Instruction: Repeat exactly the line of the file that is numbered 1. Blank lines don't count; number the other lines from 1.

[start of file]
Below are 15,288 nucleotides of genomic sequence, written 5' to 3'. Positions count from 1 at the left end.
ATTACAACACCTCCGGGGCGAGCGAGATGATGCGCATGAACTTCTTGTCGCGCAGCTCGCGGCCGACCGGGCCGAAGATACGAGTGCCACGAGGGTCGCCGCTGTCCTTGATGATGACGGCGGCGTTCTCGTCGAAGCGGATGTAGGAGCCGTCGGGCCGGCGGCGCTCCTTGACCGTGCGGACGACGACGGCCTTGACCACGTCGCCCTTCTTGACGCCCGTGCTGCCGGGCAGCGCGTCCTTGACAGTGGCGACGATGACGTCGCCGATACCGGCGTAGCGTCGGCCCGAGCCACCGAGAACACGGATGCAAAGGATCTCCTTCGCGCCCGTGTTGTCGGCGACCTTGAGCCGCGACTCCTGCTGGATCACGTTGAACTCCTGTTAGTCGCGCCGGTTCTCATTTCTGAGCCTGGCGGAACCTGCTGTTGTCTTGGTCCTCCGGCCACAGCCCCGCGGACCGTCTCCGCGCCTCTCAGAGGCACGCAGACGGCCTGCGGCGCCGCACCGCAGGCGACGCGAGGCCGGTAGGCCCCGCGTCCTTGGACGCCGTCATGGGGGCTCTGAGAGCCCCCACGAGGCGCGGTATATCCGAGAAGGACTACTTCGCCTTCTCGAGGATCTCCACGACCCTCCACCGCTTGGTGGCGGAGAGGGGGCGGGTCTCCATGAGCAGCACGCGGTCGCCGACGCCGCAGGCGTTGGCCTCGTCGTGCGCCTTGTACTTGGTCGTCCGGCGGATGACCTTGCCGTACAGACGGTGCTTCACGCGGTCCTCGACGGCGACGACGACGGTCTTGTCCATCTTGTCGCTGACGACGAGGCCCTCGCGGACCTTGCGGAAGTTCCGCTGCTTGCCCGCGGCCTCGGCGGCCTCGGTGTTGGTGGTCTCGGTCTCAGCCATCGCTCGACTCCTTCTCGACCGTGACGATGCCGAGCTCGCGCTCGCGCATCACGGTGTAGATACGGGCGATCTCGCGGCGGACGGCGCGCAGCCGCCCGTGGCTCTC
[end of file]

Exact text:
Below are 15,288 nucleotides of genomic sequence, written 5' to 3'. Positions count from 1 at the left end.